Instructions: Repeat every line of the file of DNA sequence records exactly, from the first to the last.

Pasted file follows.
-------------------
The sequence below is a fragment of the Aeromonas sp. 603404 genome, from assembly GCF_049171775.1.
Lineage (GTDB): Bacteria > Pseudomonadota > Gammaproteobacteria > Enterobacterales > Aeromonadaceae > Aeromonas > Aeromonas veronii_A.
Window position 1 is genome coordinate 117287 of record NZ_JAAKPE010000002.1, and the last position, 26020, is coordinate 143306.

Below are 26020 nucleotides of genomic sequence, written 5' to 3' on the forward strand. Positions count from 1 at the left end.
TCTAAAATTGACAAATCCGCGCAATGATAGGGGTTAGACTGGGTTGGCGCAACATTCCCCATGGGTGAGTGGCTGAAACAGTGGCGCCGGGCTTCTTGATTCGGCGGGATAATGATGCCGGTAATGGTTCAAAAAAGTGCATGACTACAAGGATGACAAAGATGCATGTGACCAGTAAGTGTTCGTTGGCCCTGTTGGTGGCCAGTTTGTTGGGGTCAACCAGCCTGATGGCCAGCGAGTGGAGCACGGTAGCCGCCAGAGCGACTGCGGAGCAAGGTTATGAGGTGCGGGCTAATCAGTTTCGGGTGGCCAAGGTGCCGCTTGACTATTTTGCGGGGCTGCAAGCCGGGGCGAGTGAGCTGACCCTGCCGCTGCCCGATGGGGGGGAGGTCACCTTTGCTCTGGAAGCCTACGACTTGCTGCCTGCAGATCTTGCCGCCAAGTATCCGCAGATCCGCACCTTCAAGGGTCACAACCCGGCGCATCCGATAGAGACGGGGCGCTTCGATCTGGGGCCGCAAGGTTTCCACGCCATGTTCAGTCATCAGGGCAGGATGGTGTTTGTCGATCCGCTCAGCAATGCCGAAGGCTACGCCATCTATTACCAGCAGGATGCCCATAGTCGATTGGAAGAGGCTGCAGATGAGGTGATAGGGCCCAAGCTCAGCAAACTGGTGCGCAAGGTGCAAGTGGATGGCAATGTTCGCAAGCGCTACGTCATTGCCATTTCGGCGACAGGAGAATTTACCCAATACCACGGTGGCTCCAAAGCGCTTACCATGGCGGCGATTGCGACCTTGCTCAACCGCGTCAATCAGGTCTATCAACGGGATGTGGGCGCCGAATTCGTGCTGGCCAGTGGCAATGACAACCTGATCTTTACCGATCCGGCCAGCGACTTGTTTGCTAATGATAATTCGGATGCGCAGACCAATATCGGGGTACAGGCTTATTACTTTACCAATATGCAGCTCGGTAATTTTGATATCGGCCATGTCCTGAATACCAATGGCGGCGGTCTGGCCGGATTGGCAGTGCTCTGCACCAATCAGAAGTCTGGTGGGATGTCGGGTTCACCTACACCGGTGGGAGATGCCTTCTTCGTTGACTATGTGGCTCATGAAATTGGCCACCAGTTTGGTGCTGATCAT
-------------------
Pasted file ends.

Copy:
The sequence below is a fragment of the Aeromonas sp. 603404 genome, from assembly GCF_049171775.1.
Lineage (GTDB): Bacteria > Pseudomonadota > Gammaproteobacteria > Enterobacterales > Aeromonadaceae > Aeromonas > Aeromonas veronii_A.
Window position 1 is genome coordinate 117287 of record NZ_JAAKPE010000002.1, and the last position, 26020, is coordinate 143306.

Below are 26020 nucleotides of genomic sequence, written 5' to 3' on the forward strand. Positions count from 1 at the left end.
TCTAAAATTGACAAATCCGCGCAATGATAGGGGTTAGACTGGGTTGGCGCAACATTCCCCATGGGTGAGTGGCTGAAACAGTGGCGCCGGGCTTCTTGATTCGGCGGGATAATGATGCCGGTAATGGTTCAAAAAAGTGCATGACTACAAGGATGACAAAGATGCATGTGACCAGTAAGTGTTCGTTGGCCCTGTTGGTGGCCAGTTTGTTGGGGTCAACCAGCCTGATGGCCAGCGAGTGGAGCACGGTAGCCGCCAGAGCGACTGCGGAGCAAGGTTATGAGGTGCGGGCTAATCAGTTTCGGGTGGCCAAGGTGCCGCTTGACTATTTTGCGGGGCTGCAAGCCGGGGCGAGTGAGCTGACCCTGCCGCTGCCCGATGGGGGGGAGGTCACCTTTGCTCTGGAAGCCTACGACTTGCTGCCTGCAGATCTTGCCGCCAAGTATCCGCAGATCCGCACCTTCAAGGGTCACAACCCGGCGCATCCGATAGAGACGGGGCGCTTCGATCTGGGGCCGCAAGGTTTCCACGCCATGTTCAGTCATCAGGGCAGGATGGTGTTTGTCGATCCGCTCAGCAATGCCGAAGGCTACGCCATCTATTACCAGCAGGATGCCCATAGTCGATTGGAAGAGGCTGCAGATGAGGTGATAGGGCCCAAGCTCAGCAAACTGGTGCGCAAGGTGCAAGTGGATGGCAATGTTCGCAAGCGCTACGTCATTGCCATTTCGGCGACAGGAGAATTTACCCAATACCACGGTGGCTCCAAAGCGCTTACCATGGCGGCGATTGCGACCTTGCTCAACCGCGTCAATCAGGTCTATCAACGGGATGTGGGCGCCGAATTCGTGCTGGCCAGTGGCAATGACAACCTGATCTTTACCGATCCGGCCAGCGACTTGTTTGCTAATGATAATTCGGATGCGCAGACCAATATCGGGGTACAGGCTTATTACTTTACCAATATGCAGCTCGGTAATTTTGATATCGGCCATGTCCTGAATACCAATGGCGGCGGTCTGGCCGGATTGGCAGTGCTCTGCACCAATCAGAAGTCTGGTGGGATGTCGGGTTCACCTACACCGGTGGGAGATGCCTTCTTCGTTGACTATGTGGCTCATGAAATTGGCCACCAGTTTGGTGCTGATCAT